Back to the punk, about 18 or 19, sitting between Bruney and the fratty-bagger. His first words were to ask his brother, “Can you go get me some dip?” And he wasn’t talking Helluva Good french onion, either. Then he started talking to Bruney and the fratty-bagger about why he was there. Turns out he’d just gotten a ticket for driving without having his license with him. He explained he was innocent. They night before he’d gotten the ticket he’d been pulled by a state trooper. At 2:30 or 3 in the morning. The trooper searched his car. And kicked his wallet out of it during the search. The next day, he’d stopped to check on a friend who’d had an accident and the cop there asked to see his license. Which he, of course, didn’t have since he didn’t have his wallet. Bruney and the fratty-bagger quit talking then.

We finally got called back. That’s when we ran into the crazy mom with all the trash. Turns out we hadn’t even seen crazy yet. Her daughter, who seemed fairly normal, passed the various tests. The examiner, who looked like Arwen, the janitor on The Suite Life of Zach and Cody, only shorter, brought her to the station where they took photos for the licenses. Crazy Mom was just getting started. She took out a camera, too. She wanted a photo of the examiner and Normal Daughter, who took this a lot better than I would have. Arwen went along with it as well.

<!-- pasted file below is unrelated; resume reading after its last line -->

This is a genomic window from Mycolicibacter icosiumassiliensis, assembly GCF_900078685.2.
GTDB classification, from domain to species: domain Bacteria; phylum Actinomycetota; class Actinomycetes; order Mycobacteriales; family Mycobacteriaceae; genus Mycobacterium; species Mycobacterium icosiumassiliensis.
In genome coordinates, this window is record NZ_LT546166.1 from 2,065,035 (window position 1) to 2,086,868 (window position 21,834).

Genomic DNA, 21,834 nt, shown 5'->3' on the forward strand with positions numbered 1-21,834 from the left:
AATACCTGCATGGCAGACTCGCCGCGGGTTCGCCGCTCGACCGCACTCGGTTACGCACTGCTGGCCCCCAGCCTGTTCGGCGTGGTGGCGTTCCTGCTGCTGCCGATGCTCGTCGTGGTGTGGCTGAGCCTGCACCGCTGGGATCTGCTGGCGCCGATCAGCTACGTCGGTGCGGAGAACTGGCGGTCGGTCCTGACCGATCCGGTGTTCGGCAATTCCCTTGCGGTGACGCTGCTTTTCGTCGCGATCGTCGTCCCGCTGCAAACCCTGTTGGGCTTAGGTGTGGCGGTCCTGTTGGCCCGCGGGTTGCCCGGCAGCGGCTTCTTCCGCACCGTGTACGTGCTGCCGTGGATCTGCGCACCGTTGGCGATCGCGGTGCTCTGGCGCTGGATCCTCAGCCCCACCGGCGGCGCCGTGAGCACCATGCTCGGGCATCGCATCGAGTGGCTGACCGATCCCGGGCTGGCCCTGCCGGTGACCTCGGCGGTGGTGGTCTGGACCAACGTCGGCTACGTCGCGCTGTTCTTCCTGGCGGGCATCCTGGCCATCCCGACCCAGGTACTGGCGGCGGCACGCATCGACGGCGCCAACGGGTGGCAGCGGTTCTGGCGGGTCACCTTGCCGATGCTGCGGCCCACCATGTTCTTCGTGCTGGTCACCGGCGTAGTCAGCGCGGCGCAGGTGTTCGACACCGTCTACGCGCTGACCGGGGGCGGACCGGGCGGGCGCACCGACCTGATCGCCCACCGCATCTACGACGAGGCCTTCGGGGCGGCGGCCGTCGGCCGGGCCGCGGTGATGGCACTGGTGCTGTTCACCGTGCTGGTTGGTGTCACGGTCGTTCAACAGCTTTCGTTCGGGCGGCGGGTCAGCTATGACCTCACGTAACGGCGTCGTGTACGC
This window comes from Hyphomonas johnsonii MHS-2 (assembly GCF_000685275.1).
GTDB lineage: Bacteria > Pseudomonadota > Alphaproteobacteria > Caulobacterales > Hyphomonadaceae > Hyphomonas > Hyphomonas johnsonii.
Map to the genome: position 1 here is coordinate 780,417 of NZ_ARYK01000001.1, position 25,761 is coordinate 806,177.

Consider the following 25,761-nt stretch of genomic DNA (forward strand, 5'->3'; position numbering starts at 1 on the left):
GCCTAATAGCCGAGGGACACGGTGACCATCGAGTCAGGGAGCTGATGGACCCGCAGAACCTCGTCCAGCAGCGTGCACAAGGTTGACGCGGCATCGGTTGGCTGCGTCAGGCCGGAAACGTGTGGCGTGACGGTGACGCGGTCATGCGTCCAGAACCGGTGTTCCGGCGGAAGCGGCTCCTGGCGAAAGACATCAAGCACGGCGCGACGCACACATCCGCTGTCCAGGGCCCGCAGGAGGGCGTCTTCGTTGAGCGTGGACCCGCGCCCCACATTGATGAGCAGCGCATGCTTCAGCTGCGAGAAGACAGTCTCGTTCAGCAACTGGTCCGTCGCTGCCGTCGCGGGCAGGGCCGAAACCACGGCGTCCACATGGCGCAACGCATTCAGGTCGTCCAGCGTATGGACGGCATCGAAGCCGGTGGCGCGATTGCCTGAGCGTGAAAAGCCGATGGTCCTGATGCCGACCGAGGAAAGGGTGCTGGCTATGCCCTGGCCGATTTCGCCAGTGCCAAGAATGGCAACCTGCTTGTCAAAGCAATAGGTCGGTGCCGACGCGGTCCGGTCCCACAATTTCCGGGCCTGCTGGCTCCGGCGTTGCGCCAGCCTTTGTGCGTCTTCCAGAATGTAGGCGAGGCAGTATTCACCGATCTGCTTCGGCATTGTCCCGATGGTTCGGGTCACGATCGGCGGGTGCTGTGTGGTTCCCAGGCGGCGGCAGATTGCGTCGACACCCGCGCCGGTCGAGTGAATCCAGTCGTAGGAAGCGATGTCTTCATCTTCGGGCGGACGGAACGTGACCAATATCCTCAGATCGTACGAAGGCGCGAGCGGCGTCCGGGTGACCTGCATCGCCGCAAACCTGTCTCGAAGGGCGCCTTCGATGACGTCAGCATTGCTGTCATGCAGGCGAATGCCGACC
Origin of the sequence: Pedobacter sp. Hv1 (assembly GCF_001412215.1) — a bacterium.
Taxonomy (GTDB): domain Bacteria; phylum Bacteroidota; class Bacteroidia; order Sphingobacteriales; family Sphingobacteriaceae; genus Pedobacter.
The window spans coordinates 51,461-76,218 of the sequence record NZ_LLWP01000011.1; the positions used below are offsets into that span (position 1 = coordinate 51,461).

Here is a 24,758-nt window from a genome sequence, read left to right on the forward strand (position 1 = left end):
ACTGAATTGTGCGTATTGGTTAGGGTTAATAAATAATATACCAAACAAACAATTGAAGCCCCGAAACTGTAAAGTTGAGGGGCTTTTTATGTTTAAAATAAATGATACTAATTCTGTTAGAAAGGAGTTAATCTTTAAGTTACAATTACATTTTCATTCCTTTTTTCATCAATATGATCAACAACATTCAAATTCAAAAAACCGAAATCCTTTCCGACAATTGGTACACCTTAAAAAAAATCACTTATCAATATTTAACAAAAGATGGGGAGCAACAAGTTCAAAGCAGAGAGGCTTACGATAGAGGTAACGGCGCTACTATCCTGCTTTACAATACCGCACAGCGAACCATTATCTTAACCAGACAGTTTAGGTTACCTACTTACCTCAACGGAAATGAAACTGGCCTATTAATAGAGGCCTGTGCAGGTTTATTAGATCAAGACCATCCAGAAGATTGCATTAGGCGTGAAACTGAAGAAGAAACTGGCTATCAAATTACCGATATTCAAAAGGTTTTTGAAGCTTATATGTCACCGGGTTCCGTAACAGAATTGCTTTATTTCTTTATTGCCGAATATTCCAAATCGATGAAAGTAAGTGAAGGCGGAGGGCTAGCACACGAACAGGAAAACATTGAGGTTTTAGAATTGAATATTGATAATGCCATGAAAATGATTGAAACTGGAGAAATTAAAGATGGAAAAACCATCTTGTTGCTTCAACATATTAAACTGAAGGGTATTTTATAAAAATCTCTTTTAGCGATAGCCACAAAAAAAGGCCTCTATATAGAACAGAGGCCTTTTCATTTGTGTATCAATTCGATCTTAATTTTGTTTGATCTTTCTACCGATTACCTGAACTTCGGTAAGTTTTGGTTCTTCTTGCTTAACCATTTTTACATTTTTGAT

Which meant that the most normal person we encountered during our more-than-three-hour ordeal was Jersey Woman. Who was just pissed to be there.

If that ain’t normal, I don’t know what is.

“Somewhere, something incredible is waiting to be known.” _ Carl Sagan

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Time for Change, or Good Times, Bad Times Part 2

Now Playing: Yesterday Girl, by The Smithereens, a very underrated band. “I never think about the future, I just live for today. And if you want an easy answer, I’ve got nothing to say.”

Another time travel discussion. A few weeks ago, in Part 1, I discussed my lifelong obsession with time travel, as portrayed in popular media.

My first experience with the notion of time travel was in comic books, where it was governed by an indisputable rule. The past can’t be changed. Ever.

So that brings me to television. To my knowledge, there have been two major time-travel shows. (And I’m discounting the Terminator series here – I’ll address it with the movies in a later blog). I loved The Time Tunnel, in which two scientists are caught in a time machine that propels them into the past and future. It sticks with the basic tenet that history can’t be changed. So even though they were aboard the Titanic, they couldn’t change its fate, and so on.

Quantum Leap took a bit different path. I liked the show, because I like Scott Bakula and Dean Stockwell, but they messed a bit with my time-travel stance. Sam (Backula’s character) put things right during his travels, meaning he did change history. Usually, they were small changes designed to help individuals. But in at least one episode, he made a big change in history. It allowed Jackie Kennedy to survive the assassination of her husband. That’s a bit iffy to me.

But my all-time favorite television time-travel episode was the classic Star Trek “City on the Edge of Forever.”

Here’s what happened: Dr. McCoy accidentally injects himself with a megadose of a wonder drug that causes him to become extremely paranoid – I know, it was a pretty short trip. Anyway, he escapes Enterprise security (as almost everyone does) and beams himself down to a planet at the center of a time disturbance. Kirk, Spock and a bunch of others transport down, find him but then watch as he breaks away and jumps through a time portal.